State Sen. Tony Avella. He’s a maverick’s maverick. Like Sanders, who has served in Congress as an independent, Avella does not sit with the traditional Democratic conference, but is a member of the Independent Democratic Conference. As Christine Quinn can tell you from her time working with him in the New York City Council, Avella has never gone along with the desires of the party leadership. Avella’s vote against a property tax hike, commuter taxes and term limits appeals to the same sort of outer-borough, white ethnic voters that will overwhelmingly vote for Trump in the general election. The fact that he’s repeatedly won elections for both City Council and the state Senate in a district that generally votes Republican is a testament to his non-partisan, populist appeal. So, while he certainly doesn’t have Trump’s money, in many ways he’s a hybrid of Sanders and Trump, who could do surprisingly well in a Democratic primary.
Marty Markowitz. He sounds like Sanders with the same type of vintage Brooklyn accent. He’s as entertaining as Trump. He’s the closest thing to a non-politician in New York politics, and while he’s probably unlikely to run against New York City Mayor Bill de Blasio, he would make a pretty compelling candidate. His campaign stump speeches would certainly be entertaining.
John Catsimatidis. Is he gaffe-prone? Absolutely. Does he speak the King’s English? Certainly not. But neither do Trump and Sanders. He speaks in a way that regular New Yorkers understand plainly, which adds to his appeal. While many people have questioned Donald Trump’s actual wealth, no one can question John’s, nor can they question his willingness to spend it for political purposes. After getting some rookie mistakes out of the way in 2013 and learning from Trump’s successes and failures, coupled with the evolving tastes of the electorate, he is likely to be a far better candidate this time around. The appeal of not being beholden to donors or special interests will resonate with the public in light of all of de Blasio’s fundraising scandals.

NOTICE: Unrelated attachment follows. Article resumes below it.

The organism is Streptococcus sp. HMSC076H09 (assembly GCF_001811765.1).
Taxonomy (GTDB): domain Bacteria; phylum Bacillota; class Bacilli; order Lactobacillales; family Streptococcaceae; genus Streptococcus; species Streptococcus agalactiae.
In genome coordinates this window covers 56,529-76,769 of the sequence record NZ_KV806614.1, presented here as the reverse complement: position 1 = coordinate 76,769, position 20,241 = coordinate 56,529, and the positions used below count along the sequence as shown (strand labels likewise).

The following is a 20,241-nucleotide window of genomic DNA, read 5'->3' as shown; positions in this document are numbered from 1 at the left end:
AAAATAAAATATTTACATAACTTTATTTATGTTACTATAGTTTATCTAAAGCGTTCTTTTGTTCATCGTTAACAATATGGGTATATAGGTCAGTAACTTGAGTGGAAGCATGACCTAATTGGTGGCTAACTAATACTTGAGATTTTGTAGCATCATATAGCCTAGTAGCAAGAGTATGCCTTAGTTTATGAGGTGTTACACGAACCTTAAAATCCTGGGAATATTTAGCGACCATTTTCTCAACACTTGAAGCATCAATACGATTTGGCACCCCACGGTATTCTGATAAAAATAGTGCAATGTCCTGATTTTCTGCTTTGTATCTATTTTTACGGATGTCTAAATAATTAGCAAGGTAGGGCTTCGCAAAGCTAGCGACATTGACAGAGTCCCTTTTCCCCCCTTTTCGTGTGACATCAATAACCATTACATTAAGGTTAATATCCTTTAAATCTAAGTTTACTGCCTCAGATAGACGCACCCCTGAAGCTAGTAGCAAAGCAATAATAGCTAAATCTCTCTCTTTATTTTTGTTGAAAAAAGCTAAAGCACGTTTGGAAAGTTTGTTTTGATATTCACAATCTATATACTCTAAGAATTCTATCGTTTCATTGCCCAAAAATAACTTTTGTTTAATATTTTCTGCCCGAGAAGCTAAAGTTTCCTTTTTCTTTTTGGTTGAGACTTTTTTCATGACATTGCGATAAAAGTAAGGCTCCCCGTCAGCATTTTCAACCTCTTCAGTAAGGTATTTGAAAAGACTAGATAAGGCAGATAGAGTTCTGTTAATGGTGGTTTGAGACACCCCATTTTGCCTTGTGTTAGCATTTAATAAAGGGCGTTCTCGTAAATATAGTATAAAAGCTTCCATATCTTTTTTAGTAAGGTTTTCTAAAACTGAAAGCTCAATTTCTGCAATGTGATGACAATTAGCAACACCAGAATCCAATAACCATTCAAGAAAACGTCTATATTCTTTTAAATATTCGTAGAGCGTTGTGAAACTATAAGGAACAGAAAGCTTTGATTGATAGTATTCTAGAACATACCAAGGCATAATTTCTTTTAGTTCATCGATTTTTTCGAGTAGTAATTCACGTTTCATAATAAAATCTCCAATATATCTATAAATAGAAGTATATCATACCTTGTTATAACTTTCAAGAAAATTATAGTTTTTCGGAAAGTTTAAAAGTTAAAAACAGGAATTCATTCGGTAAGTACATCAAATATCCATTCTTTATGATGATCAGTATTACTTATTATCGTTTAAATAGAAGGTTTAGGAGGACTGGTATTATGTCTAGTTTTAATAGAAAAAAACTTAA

Curtis Sliwa. If there’s one person who has the ability to utilize free media on a local level as effectively as Trump has done nationally, it’s Curtis. He attacks politicians on both sides of the aisle, and is incredibly well-known by New Yorkers from all walks of life, even those that don’t traditionally follow politics. A member of the Reform Party now, if he were to run as a third party candidate against a pair of politicians like Bill De Blasio and Eric Ulrich, his appeal might lead to some general election surprises.
Carl Paladino. Paladino was Trump before Trump. The only thing missing from his 2010 gubernatorial race was a desire to build a wall between New York and New Jersey.
Preet Bharara. I know that he’s repeatedly indicated he isn’t interested in running for governor, but for a guy who mentions reforming Albany and weeding out public corruption 900 times a day, there’s no better role for a Teddy Roosevelt-style reformer.
Rob Astorino. Astorino may already hold elected office, and he may have run before, but his populist positions on issues like term limits and Common Core, coupled with his “Albany outsider” appeal may find a more enthusiastic reception in 2018 than it did in 2014.
Maybe I’m off-base, and 2016 just an anomaly that it will have no local ripple effect, but I doubt it. Who do you think is best positioned to capitalize on the broad based non-partisan populist fervor of the electorate?
Frank Morano is a political activist and radio talk show host.